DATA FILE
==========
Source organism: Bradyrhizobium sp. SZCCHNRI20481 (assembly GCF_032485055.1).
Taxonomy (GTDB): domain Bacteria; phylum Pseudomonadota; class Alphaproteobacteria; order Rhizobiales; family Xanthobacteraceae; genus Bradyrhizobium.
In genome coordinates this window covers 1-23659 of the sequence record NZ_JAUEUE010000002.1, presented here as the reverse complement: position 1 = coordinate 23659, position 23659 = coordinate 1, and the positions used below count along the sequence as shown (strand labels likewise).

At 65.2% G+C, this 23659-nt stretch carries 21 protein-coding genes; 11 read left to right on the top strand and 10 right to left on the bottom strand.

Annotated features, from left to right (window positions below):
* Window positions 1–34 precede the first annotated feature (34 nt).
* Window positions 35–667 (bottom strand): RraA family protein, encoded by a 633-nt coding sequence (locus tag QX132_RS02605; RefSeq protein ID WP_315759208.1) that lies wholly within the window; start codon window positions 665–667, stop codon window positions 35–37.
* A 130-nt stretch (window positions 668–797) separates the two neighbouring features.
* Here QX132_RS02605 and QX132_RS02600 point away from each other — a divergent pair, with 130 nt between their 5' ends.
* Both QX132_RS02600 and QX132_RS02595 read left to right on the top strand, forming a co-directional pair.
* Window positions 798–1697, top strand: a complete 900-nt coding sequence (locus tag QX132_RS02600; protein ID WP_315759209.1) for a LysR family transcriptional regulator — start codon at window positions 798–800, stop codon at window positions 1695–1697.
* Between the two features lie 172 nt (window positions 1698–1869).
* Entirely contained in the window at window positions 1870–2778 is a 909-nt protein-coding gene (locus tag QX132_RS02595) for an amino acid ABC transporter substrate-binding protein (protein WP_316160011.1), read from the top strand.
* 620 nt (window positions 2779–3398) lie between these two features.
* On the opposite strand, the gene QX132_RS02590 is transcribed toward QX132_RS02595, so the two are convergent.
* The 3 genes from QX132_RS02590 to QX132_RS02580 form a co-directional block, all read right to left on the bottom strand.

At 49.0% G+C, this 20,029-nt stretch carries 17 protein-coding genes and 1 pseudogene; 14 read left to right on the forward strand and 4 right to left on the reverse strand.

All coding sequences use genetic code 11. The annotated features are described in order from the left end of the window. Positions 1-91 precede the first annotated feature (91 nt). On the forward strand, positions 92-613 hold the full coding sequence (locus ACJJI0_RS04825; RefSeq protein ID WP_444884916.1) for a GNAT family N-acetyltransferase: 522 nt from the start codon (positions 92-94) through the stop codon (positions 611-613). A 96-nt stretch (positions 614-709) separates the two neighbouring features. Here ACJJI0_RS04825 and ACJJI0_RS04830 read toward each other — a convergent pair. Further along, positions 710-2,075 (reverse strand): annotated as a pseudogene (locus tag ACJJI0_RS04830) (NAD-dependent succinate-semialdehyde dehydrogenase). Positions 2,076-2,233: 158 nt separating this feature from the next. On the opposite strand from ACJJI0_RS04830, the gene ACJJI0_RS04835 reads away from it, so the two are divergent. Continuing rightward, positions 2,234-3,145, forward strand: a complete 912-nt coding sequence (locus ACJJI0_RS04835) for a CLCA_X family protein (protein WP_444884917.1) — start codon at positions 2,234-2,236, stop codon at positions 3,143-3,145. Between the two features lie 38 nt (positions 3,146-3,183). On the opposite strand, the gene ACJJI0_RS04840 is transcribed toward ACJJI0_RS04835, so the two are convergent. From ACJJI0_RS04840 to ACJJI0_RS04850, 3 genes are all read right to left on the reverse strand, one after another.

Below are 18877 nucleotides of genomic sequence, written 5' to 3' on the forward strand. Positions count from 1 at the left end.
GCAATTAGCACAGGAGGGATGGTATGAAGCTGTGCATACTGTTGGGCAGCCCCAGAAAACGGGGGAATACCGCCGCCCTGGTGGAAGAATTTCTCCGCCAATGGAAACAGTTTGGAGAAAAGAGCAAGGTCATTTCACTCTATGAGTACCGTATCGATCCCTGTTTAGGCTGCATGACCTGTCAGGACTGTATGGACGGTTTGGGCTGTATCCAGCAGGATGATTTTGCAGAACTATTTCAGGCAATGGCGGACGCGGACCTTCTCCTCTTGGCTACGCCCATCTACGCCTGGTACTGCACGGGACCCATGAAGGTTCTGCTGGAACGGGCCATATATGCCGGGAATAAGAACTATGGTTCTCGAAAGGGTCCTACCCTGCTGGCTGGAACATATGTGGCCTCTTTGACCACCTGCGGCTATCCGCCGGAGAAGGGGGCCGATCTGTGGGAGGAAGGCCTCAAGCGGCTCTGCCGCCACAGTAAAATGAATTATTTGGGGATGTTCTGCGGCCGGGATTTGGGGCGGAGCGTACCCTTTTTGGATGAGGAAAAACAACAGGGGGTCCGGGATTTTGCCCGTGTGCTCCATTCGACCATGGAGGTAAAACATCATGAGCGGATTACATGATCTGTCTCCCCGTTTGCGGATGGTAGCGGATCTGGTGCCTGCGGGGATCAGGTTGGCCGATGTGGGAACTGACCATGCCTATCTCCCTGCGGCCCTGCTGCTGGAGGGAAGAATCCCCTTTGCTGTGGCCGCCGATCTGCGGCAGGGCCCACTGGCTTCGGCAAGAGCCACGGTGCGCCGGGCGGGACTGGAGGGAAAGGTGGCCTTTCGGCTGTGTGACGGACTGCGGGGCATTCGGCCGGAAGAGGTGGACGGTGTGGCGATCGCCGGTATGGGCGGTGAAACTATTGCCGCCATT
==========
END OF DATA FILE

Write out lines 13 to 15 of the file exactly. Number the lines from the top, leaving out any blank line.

* Entirely contained in the window at window positions 1870–2778 is a 909-nt protein-coding gene (locus tag QX132_RS02595) for an amino acid ABC transporter substrate-binding protein (protein WP_316160011.1), read from the top strand.
* 620 nt (window positions 2779–3398) lie between these two features.
* On the opposite strand, the gene QX132_RS02590 is transcribed toward QX132_RS02595, so the two are convergent.